Candidates for the 2017 Laurel City Council general election answer questions from the community during a public forum Oct. 18 at Laurel Municipal Center.
Candidates for the 2017 Laurel City Council general election answer questions from the community during a public forum Oct. 18 at Laurel Municipal Center. (Andrew Michaels/BSMG)

Re-energizing Main Street and addressing development in Laurel were hot topics Wednesday night as the 2017 Laurel City Council candidates shared their visions to bring more business to the shopping strip and regulate residential development.

Several newcomers are challenging incumbents for the single at-large seat and two seats in Ward 1 and Ward 2. City Council members are elected every two years, with a mayoral election every four years.


For the two Ward 1 seats, incumbents H. Edward Ricks and Valerie Nicholas return to the ballot alongside Carl DeWalt, a retired Laurel police officer, who ran unsuccessfully in the city's 2015 general election.

Newcomers Keith Sydnor, Thomas Matthews and Adrian Rousseau join incumbent Frederick Smalls in the race for the two Ward 2 seats. Councilwoman Donna Crary, who has served on the City Council since 2008, will not run for re-election.

Matthews and Rousseau did not attend last night's forum.

Candidates for the at-large council seat are Council President Michael Leszcz and two-time candidate Jeffrey Mills. Leszcz has held the at-large seat for 21 years, and Mills owns and operates Out & About Advertising on Main Street.

The Fraternal Order of Police Lodge 11, Laurel's police union, endorsed Ricks and DeWalt for Ward 1 and Smalls and Sydnor for Ward 2; however, they did not endorse an at-large candidate.

About 60 residents attended the Oct. 18 public forum.

In the last few years, Laurel city officials have pushed economic development on Main Street. Earlier this year, Leigha Steele, the city's economic development coordinator, launched the Second Saturday celebrations, featuring discounts from local businesses and entertainment, while popular events continue, such as the Laurel Board of Trade's Main Street Festival and the Fourth of July celebration.

The Fraternal Order of Police Lodge 11, a union representing the Laurel Police Department, invited candidates for Laurel City Council to an endorsement forum Sept. 28.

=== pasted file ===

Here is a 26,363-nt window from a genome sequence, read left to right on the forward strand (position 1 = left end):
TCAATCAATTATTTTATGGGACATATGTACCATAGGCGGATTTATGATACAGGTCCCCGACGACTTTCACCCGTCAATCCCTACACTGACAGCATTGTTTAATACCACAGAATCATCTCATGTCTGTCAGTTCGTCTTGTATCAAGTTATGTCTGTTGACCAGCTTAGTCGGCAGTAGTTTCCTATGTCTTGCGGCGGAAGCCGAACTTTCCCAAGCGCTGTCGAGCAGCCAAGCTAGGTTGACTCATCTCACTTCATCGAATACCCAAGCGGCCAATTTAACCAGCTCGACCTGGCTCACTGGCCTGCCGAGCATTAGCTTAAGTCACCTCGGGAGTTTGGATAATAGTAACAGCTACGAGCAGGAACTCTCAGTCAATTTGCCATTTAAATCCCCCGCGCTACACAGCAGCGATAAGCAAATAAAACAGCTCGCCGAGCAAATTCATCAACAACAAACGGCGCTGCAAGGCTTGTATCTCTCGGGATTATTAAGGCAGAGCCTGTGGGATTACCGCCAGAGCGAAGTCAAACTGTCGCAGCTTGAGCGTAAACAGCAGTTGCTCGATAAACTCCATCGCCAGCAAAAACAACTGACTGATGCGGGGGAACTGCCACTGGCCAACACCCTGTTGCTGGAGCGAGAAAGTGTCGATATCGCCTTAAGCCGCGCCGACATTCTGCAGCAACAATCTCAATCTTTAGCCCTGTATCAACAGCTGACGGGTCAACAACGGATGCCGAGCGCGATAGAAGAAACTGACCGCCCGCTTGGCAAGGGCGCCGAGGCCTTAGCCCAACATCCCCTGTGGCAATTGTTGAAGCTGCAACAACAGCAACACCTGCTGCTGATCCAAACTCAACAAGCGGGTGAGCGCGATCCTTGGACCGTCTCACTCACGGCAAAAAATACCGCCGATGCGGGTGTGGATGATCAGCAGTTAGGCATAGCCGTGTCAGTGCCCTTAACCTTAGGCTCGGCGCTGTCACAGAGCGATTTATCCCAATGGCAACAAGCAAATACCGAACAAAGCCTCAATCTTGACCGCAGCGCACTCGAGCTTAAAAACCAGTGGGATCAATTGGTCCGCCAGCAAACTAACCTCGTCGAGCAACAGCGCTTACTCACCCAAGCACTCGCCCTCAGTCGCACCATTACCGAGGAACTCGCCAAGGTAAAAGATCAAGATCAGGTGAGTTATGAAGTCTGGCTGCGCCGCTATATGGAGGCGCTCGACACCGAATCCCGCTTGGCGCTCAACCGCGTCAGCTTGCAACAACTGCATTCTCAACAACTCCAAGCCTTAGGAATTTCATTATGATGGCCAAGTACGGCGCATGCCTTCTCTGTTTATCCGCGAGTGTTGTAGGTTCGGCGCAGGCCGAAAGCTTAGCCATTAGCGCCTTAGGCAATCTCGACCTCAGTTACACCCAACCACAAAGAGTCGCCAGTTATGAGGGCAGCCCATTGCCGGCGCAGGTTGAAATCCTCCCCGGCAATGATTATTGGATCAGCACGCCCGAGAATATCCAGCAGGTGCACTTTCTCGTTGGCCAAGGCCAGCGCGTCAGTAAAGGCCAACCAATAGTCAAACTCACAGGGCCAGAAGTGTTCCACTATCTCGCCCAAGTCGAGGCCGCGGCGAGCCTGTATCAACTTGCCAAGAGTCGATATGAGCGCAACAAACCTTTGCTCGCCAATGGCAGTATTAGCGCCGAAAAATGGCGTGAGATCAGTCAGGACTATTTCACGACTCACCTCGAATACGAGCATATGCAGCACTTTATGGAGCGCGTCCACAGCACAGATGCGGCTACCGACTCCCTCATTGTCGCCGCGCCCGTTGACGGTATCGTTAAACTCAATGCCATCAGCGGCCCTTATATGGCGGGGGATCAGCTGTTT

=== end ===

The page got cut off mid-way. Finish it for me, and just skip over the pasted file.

On Wednesday, Sydnor said he'd like to find funding for a circulator bus to transport residents to and from Main Street to increase pedestrian traffic. A pre-trial service officer in Washington, D.C., Sydnor said he's watched circulator buses increase revenue in certain parts of the city around his workplace.

"If we have a circulator bus, you don't have to worry about getting in your car to drive," he said. "It can drop you off at the gym, library or Main Street. This will increase the revenue on Main Street and give our residents a place to stop, buy, work, learn and exercise without difficulties of searching for parking."

Parking is a struggle on Main Street, DeWalt said, despite efforts from the Laurel Community Redevelopment Authority, which opened a 24-space parking lot at 518 Main St. in 2016.

The lot charges $1 per hour with a two-hour minimum between 8 a.m. and 5 p.m., weekdays, and is free on weekends and holidays.

"There should be no fees to park on Main Street because it deters people," DeWalt said.

Ricks, whose ward encompasses Main Street, said the city is continuing efforts to increase parking, which he said is also necessary at the Laurel commuter train stop at the lower end of Main Street.

"[The city] bought and the CRA tore down a little house to increase the parking" on Main Street, Ricks said. "It takes cars off the streets and puts them into a nice parking lot, where they can be safe. It's not all that we want it to be, but they're all good improvements."


As families move to Laurel, Leszcz said, the need for housing is also growing.

"You build what the public demands and that's what you market," Leszcz said.

Smalls said apartment complexes in Ward 2, especially those built within the past 10 years, have little to no vacancy and are popular among younger generations.

"Many millennials don't want the house with a picket fence that my generation worked toward," Smalls said. "The offerings in many of our apartments meet the needs of either our younger professionals or our empty nesters, who are looking to have certain amenities without having the responsibilities that come along with owning a house."

Following Cohen Siegel Investors development company's announcement last month to build single-family homes and townhouses on Laurel's Patuxent Greens Country Club, DeWalt said he is "totally against" the proposal, which calls for up to 450 units on about half of the 200-acre property. If approved, construction would begin in about two years.

Ricks said the city maintains a good relationship with the developer of Patuxent Greens and will work together as the project moves forward.

"It's going to take two and a half to three years or longer before we see anything really happen," Ricks said.

Absentee ballot applications for the November City Council elections must be completed by Oct. 31.

Early voting for all wards is 8 a.m. to 5 p.m. on Saturday, Nov. 4 at the Laurel Municipal Center, 8103 Sandy Spring Road. On Election Day, Nov. 7, polls will be open from 7 a.m. to 8 p.m. at the Laurel Municipal Center for Ward 1 residents and the Robert J. DiPietro Community Center, 7901 Cypress St., for Ward 2 residents.

The newly elected City Council will be sworn-in Nov. 13 at 7 p.m. For more information, go to cityoflaurel.org.